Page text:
In an action brought by Apotex Inc. (Apotex) to recover damages
under section 8 of the Patented Medicines (Notice of
(Regulations) in respect of the medicine modafinil, Shire Canada
Inc. (Shire) brought this motion for leave to amend its statement
of defence, alleging two new defences. Apotex opposed Shire's
motion, arguing that the proposed amendments did not disclose a
reasonable defence and ought not to be permitted. The prothonotary
struck out the first proposed amendment, finding that a defence
based on the outcome of a separate infringement action to which
Shire was not a party would be speculative and hypothetical, but
permitted the second proposed amendment which alleged a "grave
Apotex filed an abbreviated new drug submission (ANDS), seeking
a notice of compliance (NOC) that would allow it to market its
generic Apo-modafinil tablets, by comparing its tablets to
Shire's modafinil product. Shire had listed Canadian patent no.
2,201,967 (the '967 patent) on the patent register in respect
of its modafinil tablets. On March 16, 2006, Apotex served a notice
of allegation (NOA) on Shire, alleging that the claims of its
'967 patent were invalid, void and of no effect. In response,
Shire commenced an application for an order prohibiting the
issuance of a NOC to Apotex. This application was dismissed two
years later, on April 25, 2008. Apotex obtained a NOC shortly after
the judgment was released and now seeks damages under section 8 of
the Regulations for the delay in issuance of the NOC
resulting from Shire's unsuccessful application for a
Defence based on a separate action by Cephalon Inc.
For its first proposed new defence, Shire proposed to rely on
the outcome of a separate infringement action against Apotex
commenced by the owner of the '967 patent, Cephalon Inc.
(Cephalon). Shire argued that, should the '967 patent be found
to be valid and infringed in that other action, Apotex should not
be entitled to recover any damages in the present proceeding based
on the loss of infringing sales.
The prothonotary struck this proposed defence, finding that the
outcome of the Cephalon action was an uncertain future event which
was not susceptible of being determined or even influenced in the
context of the present action. This was the essence of a
speculative and hypothetical pleading that ought to be struck.
Moreover, these issues could not be determined unless and until the
proceedings by Cephalon in the other court file were resolved. This
would unreasonably delay, embarrass and prejudice the trial of the
present action by Apotex againt Shire.
Defence based on the "Grave Consequences"
For its second proposed new defence, Shire sought to rely on the
existence of Canadian patent no. 2,165,824 (the '824 patent), a
second patent listed on the patent register against Shire's
modafinil tablets. In particular, in a NOA served on Shire by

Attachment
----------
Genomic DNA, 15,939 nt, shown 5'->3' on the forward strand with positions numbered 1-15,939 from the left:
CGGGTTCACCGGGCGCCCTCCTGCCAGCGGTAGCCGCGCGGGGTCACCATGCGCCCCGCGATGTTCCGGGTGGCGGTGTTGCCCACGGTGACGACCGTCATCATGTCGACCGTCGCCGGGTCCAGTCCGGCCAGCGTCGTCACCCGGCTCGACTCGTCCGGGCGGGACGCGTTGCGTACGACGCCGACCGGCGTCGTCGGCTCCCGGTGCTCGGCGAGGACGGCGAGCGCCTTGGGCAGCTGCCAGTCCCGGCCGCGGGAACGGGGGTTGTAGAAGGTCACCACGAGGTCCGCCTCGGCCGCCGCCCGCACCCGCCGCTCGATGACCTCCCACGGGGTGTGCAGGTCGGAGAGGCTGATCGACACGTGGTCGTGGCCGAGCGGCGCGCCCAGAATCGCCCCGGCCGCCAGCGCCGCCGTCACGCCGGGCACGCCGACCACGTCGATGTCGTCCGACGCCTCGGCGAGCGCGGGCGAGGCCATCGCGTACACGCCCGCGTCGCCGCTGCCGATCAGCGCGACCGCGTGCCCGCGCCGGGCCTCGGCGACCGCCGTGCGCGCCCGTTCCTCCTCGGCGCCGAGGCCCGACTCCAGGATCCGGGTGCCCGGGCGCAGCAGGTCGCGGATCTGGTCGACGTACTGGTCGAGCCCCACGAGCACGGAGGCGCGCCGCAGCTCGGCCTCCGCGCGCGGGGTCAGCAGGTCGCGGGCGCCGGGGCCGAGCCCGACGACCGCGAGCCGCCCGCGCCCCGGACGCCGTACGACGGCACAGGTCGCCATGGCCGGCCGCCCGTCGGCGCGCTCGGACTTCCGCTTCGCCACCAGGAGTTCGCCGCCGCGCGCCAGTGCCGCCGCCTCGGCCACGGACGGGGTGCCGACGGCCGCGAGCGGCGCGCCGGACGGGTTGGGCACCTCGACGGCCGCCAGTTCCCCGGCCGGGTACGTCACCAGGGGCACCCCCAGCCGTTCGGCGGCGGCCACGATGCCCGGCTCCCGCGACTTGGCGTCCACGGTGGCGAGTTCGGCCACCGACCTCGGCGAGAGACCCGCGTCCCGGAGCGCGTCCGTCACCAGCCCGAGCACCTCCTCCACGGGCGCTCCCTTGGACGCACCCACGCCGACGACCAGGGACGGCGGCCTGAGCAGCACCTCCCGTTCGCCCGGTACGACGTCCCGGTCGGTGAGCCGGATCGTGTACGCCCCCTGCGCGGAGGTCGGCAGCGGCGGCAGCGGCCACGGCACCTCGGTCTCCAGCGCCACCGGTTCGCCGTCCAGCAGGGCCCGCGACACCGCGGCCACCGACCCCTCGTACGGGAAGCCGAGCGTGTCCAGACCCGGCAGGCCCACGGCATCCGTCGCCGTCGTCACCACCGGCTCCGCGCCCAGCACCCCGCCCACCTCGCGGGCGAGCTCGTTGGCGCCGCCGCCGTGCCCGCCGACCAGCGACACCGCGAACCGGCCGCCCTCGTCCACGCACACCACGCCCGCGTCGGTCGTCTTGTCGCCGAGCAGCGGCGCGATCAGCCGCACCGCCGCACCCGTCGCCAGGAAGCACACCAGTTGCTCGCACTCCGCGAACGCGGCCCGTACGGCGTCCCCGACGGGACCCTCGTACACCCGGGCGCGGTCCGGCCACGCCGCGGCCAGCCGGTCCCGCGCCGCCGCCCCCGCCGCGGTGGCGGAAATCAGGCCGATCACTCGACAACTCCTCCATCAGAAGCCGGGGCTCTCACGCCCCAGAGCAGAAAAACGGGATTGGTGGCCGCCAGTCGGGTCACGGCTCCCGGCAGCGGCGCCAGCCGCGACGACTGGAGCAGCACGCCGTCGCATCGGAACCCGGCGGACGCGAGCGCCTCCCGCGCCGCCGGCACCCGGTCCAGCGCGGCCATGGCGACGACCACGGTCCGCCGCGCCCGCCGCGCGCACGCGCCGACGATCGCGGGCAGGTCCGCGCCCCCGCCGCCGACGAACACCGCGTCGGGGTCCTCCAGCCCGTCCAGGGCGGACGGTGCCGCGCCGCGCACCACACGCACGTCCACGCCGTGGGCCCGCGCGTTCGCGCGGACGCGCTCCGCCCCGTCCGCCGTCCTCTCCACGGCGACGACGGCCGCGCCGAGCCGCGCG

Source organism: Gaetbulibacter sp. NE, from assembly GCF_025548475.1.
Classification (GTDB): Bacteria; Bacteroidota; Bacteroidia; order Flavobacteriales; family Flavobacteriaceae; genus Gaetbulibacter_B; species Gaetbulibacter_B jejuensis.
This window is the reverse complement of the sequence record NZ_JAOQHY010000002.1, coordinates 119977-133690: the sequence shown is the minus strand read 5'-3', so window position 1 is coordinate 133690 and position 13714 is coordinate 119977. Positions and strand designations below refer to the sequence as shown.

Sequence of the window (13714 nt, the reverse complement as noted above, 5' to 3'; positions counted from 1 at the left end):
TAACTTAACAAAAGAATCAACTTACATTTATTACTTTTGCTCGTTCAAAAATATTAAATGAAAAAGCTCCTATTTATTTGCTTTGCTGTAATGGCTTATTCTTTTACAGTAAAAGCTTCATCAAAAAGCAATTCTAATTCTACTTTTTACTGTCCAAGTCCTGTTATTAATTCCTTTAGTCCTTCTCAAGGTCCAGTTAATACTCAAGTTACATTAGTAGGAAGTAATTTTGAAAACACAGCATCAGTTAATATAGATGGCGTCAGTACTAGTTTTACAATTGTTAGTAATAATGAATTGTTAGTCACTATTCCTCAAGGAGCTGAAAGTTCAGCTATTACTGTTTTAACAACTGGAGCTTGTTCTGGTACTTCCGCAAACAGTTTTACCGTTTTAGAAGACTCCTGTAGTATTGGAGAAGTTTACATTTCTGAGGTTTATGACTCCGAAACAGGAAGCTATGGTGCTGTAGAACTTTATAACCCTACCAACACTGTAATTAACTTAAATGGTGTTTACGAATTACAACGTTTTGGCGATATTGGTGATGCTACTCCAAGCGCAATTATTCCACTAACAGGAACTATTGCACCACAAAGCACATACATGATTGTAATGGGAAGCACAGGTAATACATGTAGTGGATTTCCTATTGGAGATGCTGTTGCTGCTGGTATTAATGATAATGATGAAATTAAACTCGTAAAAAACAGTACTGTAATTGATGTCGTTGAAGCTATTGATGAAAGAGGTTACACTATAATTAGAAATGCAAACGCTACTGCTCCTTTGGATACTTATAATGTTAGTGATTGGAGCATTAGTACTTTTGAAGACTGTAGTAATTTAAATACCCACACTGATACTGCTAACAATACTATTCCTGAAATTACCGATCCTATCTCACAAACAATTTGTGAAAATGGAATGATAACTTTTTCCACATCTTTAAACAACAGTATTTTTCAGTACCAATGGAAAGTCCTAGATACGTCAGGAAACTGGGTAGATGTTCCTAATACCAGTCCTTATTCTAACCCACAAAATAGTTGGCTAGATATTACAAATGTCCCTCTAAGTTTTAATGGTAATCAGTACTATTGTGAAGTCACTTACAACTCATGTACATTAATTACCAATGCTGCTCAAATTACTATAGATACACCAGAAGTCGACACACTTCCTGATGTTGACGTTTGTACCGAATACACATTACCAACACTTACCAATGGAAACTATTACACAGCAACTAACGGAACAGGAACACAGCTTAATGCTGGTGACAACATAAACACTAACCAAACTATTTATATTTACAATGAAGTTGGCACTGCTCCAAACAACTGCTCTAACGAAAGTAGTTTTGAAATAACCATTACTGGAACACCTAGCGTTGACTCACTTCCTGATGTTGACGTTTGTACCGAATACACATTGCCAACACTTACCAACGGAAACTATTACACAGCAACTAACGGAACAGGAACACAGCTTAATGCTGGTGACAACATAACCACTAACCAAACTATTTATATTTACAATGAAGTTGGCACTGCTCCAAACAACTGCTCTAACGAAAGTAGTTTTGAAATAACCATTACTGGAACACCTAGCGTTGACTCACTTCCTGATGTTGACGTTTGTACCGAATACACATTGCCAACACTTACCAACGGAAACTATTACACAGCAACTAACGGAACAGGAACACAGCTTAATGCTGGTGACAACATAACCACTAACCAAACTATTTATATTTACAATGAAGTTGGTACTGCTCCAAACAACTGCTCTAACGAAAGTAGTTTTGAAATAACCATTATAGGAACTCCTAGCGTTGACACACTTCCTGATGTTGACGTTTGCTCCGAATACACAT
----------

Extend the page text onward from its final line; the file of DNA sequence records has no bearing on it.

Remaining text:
Apotex, dated August 30, 2005, Apotex alleged that it would not
infringe the '824 patent on the basis of its draft product
monograph and gave an undertaking that it would not make, use or
sell its tablets for the patented use of treatment of sleep apnea
or ventilation problems of central origin. However, according to
Shire, Apotex's product monograph does include the patented
indication, and Apotex has sold its modafinil tablets for such use
in breach of its undertaking. Shire therefore seeks to allege that
Apotex breached this undertaking, giving rise to the possible
finding of "grave consequences", alluded to by the
Federal Court of Appeal, in the form of a denial of any remedy for
delayed entry into the market pursuant to section 8 of the
Apotex argued that subsection 8(5) of the Regulations,
which requires the court to take into account "all matters
that it considers relevant to the assessment of the amount,
including any conduct [of the parties] which contributed to delay
the disposition of the application", should be interpreted as
any valid defence arising exclusively in the context of the very
prohibition proceeding that was dismissed or discontinued.
The prothonotary, however, found that Apotex's argument
raised a difficult question that should not be determined on a
motion to strike. It was reasonably arguable that the Court could
conclude that Apotex's breach of an undertaking, if
established, could affect the assessment of damages. Apotex
therefore did not meet the very heavy onus of showing that this
proposed defence was plainly and obviously devoid of any merit and
stood no chance of success whatsoever.
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A recent Saskatchewan Court of Queen's Bench decision allowed a court-appointed receiver to sell and transfer intellectual property rights free and clear of encumbrances, finding that a license to use improvements of an invention was a contractual interest and not a property interest.
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